|United Baptist Church as seen from Columbia Pike.|
Like many churches, United Baptist has seen its congregation decline over the years – from a peak of nearly 800 to about 300 today – and wants to put its vacant spaces to good use.
|The gym entrance and classrooms|
The church building, at 7100 Columbia Pike, has 45,000 square feet of space, including a sanctuary that seats 600, a gym, a small chapel, a fellowship hall that seats 210, offices, and classrooms.
Rev. Dr. Wayne Yawn would like that space to be used by organizations that “meet authentic human needs.”
The church has in the past rented space to smaller churches, but they tend to want the building on Sunday mornings when United Baptist is at its busiest, says Rev. Dr. Wayne Yawn. And that’s a problem because the facility only has 87 parking spaces. He would like to see groups that serve the public use the building Mondays through Saturdays.
The church was established in 1942. After World War II, when Annandale saw a surge in development, the churches grew, too, says Yawn, who’s served as pastor for 27 years. As more housing was built further out from D.C., members spun off three new churches – Braddock Baptist, Ravensworth Baptist, and Parkwood Baptist.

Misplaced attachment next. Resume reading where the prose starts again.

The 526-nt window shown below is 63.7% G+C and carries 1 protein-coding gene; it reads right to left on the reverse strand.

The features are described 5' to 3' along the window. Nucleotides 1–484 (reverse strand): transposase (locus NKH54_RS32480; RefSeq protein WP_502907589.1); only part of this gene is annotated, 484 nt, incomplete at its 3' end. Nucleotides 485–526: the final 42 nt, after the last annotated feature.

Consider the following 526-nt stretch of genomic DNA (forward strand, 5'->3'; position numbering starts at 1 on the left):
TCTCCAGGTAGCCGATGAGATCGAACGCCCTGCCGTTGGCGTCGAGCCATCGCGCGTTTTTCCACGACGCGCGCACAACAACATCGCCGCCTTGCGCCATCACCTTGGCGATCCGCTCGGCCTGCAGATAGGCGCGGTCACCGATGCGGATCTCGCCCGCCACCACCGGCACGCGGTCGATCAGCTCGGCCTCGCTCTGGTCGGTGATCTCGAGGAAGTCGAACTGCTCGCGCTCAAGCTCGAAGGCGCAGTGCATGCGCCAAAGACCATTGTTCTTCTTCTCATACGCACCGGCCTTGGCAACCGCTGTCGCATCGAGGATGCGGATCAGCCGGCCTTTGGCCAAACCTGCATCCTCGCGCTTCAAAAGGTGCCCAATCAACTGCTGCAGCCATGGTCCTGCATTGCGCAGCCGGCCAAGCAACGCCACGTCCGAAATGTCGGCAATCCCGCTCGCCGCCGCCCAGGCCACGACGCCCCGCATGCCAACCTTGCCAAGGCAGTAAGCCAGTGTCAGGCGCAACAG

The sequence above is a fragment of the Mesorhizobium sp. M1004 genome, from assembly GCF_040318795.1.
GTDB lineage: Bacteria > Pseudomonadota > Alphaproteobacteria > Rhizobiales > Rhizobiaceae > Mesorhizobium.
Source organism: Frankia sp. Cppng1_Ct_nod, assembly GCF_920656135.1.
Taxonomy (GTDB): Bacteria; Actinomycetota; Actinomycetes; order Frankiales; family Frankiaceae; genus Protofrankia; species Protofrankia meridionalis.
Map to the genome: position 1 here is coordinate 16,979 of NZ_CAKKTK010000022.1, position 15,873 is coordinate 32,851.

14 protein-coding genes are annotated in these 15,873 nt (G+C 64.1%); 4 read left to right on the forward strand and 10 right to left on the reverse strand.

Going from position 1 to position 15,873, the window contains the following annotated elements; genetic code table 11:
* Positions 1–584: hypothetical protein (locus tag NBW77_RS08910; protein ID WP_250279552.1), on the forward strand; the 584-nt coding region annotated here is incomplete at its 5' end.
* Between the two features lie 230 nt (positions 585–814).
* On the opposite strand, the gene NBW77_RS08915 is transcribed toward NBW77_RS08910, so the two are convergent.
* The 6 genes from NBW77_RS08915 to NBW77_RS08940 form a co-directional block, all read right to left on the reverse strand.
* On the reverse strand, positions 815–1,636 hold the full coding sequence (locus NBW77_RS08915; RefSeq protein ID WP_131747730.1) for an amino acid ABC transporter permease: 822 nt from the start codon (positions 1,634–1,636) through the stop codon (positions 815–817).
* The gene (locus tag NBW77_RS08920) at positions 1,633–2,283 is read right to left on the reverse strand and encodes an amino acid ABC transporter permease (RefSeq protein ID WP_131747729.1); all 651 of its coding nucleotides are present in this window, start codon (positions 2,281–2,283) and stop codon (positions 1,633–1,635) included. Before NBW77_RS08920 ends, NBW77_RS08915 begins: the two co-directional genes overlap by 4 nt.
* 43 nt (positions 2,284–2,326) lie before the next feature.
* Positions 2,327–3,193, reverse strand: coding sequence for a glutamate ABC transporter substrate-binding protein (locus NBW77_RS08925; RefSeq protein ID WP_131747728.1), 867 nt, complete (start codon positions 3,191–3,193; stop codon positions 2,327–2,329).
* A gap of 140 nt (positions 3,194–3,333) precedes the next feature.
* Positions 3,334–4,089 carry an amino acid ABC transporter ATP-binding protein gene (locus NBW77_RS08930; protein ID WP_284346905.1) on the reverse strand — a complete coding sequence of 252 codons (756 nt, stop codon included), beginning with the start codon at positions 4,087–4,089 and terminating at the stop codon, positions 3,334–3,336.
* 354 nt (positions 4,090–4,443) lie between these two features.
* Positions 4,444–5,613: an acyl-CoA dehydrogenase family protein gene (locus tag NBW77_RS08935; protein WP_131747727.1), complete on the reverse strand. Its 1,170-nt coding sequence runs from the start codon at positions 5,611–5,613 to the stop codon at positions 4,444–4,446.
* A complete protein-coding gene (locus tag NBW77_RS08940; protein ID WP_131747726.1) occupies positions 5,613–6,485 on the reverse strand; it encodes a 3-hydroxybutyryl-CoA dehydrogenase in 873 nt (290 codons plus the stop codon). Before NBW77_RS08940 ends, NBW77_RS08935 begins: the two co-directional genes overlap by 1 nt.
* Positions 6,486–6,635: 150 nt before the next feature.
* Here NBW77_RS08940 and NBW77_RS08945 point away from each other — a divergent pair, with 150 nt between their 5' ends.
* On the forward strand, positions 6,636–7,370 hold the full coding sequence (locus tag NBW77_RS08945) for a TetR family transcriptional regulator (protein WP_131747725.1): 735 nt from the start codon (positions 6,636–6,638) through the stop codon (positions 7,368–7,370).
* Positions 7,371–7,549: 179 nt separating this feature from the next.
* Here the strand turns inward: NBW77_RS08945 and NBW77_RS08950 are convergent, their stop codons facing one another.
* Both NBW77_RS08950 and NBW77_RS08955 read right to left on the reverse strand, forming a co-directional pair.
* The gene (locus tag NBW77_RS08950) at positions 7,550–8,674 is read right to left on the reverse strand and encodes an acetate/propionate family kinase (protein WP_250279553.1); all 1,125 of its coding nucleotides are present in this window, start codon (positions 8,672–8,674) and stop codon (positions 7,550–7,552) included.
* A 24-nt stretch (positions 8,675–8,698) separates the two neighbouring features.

|The entrance to the sanctuary|
The building already houses a childcare program and the NorthStar Network, an organization that aids Baptist churches in Northern Virginia.
A vocal teacher will start holding lessons at the church soon. Several groups already meet there, including TOPS (Take Off Pounds Sensibly), another weight loss group, an exercise group, and Toastmasters.
The Shepherd’s Center of Annandale-Springfield holds luncheons there sometimes, the Royal Court HOA meets there every other month, teachers at the AACCA Child Development Center have professional development sessions there, and the Annandale Boys and Girls Club uses the gym for soccer practice in the winter.
The rent for using the space will be less than the going rate, Yawn says. “Some of our groups do not pay anything,” he notes, “but the rent could end up being a sizable amount.” The rent would be set on a sliding scale, depending on what the group can afford, although the church does have to charge enough to cover utilities and building maintenance.
“We’re not trying to make money on it, we’re trying to help people,” Yawn says. “Jesus never intended that people build churches, he called on individuals to be temples of God and to meet human needs.”
Anyone interested in space at United Baptist should contact Pam Moyer, 703-256-5900, UBCoffice@unitedbaptist.org.